Suited in a billowy white jumper and breathing through a mask intended to protect him from harmful toxins, Lt. Stephen Weiler started to get a headache during a training exercise at a federal facility in Alabama. He and other potential first-responders from around the country were in a room that was deliberately being pumped full of harmful chemicals when he realized that headaches were on the checklist of early symptoms to watch for.
The point of the exercise was to help Weiler and the others respond to a range of incidents that might involve dangerous chemicals. Train derailments, highway collisions and even terrorism are potential catastrophes for which police and other emergency crews might be called upon.
But this was training. This was supposed to be a controlled environment.
“I’m thinking, oh man, I’ve got a leak,” Weiler said of his growing concern. “I just had my mask on too tight.”
Weiler and Forest Park Police Sgt. Patrick Tierney are the first officers in the department to complete this training at the only federally-chartered facility where participants learn to handle incidents involving weapons of mass destruction. The four-day course was paid for entirely with federal funding and attempts to better prepare municipal agencies to handle the unthinkable.
As in many communities, though, the unthinkable could take any number of forms. Forest Park’s proximity to one of the country’s largest cities certainly keeps terrorism on the list of possibilities, but there are other concerns as well. According to Weiler, the village is also left vulnerable by rail lines for both cargo and passenger trains, and the Eisenhower Expressway is a direct link to downtown Chicago. Then there is the bulk mail facility and a military reserve center.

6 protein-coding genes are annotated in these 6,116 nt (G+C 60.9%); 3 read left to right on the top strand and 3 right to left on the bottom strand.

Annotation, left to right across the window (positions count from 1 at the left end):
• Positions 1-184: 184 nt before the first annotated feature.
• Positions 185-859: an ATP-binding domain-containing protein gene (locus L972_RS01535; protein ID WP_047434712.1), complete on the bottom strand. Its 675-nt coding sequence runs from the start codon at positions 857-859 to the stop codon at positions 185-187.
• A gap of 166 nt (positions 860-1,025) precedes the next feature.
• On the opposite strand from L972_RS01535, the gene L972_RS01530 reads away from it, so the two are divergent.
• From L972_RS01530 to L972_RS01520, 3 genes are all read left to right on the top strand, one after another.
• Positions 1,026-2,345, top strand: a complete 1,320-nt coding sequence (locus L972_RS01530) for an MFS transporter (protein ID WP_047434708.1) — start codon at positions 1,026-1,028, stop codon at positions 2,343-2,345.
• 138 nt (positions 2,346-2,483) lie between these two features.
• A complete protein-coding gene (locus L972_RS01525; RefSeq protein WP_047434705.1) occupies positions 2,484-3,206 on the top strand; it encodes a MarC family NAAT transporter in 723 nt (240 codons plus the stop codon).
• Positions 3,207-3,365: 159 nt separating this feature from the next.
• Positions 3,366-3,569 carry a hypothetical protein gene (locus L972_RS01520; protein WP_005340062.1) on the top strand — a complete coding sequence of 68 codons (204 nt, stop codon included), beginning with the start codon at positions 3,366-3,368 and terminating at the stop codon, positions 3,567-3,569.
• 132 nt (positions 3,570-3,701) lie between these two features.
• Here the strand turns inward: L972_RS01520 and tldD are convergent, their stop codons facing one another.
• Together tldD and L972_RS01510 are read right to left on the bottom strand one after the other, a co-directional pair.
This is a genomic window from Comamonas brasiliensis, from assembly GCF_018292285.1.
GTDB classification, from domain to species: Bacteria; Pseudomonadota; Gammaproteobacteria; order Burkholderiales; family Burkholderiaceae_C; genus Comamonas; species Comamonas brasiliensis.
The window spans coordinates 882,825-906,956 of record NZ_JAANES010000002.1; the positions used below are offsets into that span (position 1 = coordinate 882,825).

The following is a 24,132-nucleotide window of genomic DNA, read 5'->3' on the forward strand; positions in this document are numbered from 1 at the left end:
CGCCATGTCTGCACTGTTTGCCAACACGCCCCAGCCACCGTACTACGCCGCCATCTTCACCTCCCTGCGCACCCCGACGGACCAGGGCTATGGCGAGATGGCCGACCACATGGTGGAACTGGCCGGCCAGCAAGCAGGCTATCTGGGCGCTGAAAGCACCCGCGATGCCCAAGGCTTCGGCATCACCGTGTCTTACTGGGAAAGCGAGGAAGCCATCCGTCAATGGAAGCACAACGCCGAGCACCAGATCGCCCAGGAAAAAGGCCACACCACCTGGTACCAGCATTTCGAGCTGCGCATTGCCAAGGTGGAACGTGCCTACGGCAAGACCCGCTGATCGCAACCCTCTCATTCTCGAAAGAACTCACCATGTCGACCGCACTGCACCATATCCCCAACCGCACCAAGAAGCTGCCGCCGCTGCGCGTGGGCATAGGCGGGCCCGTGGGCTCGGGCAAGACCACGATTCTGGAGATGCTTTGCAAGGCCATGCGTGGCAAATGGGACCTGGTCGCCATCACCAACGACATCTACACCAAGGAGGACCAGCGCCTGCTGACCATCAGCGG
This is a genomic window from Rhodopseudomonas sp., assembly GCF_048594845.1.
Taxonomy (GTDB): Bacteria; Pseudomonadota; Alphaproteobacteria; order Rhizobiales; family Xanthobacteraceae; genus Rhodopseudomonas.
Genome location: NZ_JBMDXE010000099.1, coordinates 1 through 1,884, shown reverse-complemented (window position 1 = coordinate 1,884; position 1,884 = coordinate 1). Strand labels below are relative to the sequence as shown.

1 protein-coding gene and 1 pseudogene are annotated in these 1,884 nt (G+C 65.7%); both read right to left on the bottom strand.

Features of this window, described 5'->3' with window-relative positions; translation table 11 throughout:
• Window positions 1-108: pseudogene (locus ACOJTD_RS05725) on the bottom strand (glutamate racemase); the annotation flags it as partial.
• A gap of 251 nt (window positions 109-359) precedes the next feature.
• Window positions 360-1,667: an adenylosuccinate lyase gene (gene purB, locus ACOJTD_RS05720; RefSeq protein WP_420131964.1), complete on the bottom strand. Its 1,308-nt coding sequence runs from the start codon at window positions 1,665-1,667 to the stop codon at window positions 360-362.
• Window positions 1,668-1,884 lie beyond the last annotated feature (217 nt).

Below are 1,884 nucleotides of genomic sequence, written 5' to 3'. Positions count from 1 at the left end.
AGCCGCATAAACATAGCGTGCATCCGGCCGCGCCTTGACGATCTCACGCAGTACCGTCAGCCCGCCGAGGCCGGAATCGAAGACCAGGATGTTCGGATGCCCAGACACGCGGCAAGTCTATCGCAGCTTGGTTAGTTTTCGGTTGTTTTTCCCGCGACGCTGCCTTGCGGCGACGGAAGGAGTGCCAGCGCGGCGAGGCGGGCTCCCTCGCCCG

Should the city host the 2016 Olympics, that too will have an impact on surrounding communities, said Weiler.
“It’s almost amazing how much you have in town that’s a threat,” Weiler said.
The police department lacks much of the equipment that Weiler and Tierney used during the course of their training, and some of it is quite expensive. But the officers returned with a greater sense of the preparations necessary for such a disaster, and immediately encouraged other ranking officers to sign up. According to Weiler, every supervisor in the department is scheduled to attend a similar program at the same federal facility in the spring.
Police Chief Jim Ryan is a member of the Cook County Urban Security Initiative, which makes recommendations on equipment purchases using federal funding. Personal radiation monitors have been acquired through this program, according to Ryan, and the group is in the process of testing upgraded equipment.
Further emphasizing the importance of the training, Ryan said the election of President-elect Barack Obama to the White House will certainly change things in Illinois. During Obama’s election night rally in Chicago, Forest Park had additional officers on duty and worked with a regional emergency services team to prepare for possible widespread violence, an emergency evacuation from Grant Park and other scenarios. Once Obama takes the oath of office, any travels through the area will become a coordinated effort between local and federal agencies, said Ryan.
Meanwhile, the lieutenant said he finds himself constantly assessing his own readiness should a massive contamination occur.
“My quasi-joke is that our lives change with a phone call,” Weiler said.